So, the focus lies on how automation will protect companies by filling resource gaps when employees leave.

Automation software can indeed fill this role. (To an extent.) With software shouldering the routine workload left undone by departing team members, remaining tasks can be absorbed by those still working with the business.

But this is not the best use of automation in the wake of the Great Resignation.

There’s a much better angle that organisations can take.


The true power of automation

Automation isn’t just a way to patch gaps left by departing team members. It can also help companies retain employees in the first place.

That is, the right use of automation can fend off the Great Resignation, rather than merely deal with the outcome.

But how?

1.       Automation creates better work

Automation software takes on the repetitive and mind-numbing tasks that contribute to job dissatisfaction.

Because automation technology removes this kind of monotonous administrative work, human workers get to complete higher-value tasks. Tasks that are more engaging; more creative; more strategic. Not the humdrum tasks that require little to no thought.

As well as being more enjoyable, this type of work tends to lead to higher satisfaction. It makes workers feel more valuable. So, highly automated workplaces will tend to have more satisfied employees.

2.       Automation eases workload

Automation can support workers by handling bits of their harder tasks and much of their routine, time-consuming ones. This, in turn, means that workers get the greater balance and level of flexibility that they are looking for.

For example, they don’t need to spend as much time on manual data entry. Things on a deadline can be sent automatically. Document admin takes care of itself. And so on. Their day opens up somewhat.

If employees have the schedule flexibility they desire, there’s less motivation/need to quit and find alternative employment.

Additionally, this liberating ability of automation can help support employees that are struggling due to long-term health issues. (Like long covid, for instance.) By reducing their workload, companies have the flexibility to offer such afflicted team members reduced hours.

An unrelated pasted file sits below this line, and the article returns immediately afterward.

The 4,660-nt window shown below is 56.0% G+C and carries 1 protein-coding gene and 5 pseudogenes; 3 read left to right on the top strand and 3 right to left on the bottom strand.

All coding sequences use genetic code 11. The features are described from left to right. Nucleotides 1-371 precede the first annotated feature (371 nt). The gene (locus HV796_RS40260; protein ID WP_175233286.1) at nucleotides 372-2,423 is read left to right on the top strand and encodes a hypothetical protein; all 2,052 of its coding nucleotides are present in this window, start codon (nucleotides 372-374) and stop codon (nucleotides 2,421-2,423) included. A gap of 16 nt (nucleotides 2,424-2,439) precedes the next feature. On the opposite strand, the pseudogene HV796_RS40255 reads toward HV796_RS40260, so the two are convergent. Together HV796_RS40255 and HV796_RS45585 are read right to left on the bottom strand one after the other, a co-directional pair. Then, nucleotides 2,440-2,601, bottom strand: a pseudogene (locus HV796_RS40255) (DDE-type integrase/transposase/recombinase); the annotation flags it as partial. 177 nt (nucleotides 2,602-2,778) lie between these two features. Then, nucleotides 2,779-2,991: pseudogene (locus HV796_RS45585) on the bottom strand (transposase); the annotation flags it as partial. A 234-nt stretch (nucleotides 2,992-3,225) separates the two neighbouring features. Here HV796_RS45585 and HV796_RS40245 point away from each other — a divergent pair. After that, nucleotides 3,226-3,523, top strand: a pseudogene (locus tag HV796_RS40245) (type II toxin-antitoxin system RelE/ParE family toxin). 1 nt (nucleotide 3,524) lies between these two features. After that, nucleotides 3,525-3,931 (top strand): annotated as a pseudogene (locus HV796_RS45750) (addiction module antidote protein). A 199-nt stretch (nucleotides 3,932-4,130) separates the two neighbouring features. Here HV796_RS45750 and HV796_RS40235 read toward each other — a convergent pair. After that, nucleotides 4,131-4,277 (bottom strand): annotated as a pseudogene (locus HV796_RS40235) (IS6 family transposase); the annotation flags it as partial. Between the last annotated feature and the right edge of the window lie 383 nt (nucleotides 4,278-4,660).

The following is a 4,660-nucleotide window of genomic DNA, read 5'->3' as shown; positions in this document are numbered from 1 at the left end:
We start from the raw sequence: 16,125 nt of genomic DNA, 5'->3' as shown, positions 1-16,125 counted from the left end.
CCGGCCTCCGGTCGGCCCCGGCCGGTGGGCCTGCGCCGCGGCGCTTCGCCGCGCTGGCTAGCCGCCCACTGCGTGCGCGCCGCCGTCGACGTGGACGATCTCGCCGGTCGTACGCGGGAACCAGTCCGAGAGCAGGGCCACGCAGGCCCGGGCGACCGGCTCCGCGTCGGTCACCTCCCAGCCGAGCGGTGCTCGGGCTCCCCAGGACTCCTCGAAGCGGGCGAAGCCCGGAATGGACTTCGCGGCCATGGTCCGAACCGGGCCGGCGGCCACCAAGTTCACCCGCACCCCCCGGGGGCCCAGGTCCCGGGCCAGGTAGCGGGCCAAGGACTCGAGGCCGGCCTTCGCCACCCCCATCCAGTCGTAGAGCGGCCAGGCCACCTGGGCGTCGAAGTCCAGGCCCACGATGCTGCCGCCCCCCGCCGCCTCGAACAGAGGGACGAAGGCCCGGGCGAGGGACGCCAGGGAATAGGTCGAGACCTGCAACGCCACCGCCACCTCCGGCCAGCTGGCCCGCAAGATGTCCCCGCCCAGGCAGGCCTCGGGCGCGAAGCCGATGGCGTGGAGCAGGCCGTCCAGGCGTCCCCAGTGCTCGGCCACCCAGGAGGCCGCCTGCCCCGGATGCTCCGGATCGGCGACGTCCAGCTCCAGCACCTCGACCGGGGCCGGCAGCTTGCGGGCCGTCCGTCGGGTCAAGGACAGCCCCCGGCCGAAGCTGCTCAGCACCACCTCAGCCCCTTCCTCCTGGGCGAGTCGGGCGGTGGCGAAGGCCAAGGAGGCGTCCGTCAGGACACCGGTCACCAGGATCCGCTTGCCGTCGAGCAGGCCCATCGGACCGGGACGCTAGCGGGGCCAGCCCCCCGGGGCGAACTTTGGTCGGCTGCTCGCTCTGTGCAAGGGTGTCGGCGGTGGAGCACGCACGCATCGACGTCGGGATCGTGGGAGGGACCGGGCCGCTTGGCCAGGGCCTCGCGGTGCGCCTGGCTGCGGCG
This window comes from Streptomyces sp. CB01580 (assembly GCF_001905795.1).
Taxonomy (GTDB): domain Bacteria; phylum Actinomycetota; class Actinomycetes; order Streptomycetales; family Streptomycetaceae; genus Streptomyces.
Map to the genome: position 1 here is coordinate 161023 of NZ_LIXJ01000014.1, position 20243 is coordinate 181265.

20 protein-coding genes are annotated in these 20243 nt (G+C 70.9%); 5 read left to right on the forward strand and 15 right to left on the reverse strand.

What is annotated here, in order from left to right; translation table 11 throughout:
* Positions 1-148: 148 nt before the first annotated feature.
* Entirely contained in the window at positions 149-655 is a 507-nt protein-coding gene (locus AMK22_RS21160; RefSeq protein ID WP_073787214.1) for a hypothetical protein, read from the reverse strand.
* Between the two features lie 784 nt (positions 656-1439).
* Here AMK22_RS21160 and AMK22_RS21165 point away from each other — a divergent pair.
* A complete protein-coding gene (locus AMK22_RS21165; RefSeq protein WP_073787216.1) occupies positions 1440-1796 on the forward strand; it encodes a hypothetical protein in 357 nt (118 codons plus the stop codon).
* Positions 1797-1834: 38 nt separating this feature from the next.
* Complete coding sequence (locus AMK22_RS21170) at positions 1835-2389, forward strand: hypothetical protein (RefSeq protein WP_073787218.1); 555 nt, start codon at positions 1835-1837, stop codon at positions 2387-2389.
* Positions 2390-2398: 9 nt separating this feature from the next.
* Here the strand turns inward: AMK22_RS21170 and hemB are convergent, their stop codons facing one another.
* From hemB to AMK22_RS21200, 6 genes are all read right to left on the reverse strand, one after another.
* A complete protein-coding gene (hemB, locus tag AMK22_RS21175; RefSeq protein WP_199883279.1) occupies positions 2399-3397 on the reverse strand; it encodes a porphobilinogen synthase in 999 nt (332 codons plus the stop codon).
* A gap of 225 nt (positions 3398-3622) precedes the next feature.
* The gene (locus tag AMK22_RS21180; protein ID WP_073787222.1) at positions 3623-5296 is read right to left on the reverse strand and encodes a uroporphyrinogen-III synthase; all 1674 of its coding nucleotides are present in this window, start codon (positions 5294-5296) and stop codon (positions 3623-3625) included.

So, employees have more freedom to continue to work when they can and recover when they can’t.

3.       Automation can help address pay rate woes

Automation is an inexpensive way to boost efficiency and productivity. This translates to business growth. Long-term, then, this can enable organisations to offer a more competitive salary range. Well-compensated employees are more likely to remain than resign.


Automation vs the Great Resignation

Fuelled by the pandemic, by the rising cost of living, and by workers recognising their value, the Great Resignation is an interesting and transformative phenomenon.

But it also represents a potentially large problem for businesses that experience it first-hand.

Automation is a tool to turn to, but not necessarily in the way you might think. By deploying it sooner, rather than later, automation can act as a preventative measure.

Automation can fend off the Great Resignation, instead of merely patching the post exodus wounds.


Useful links

How automation can help you work from home

Automation and the post-work society

The future of automation: a more integrated outlook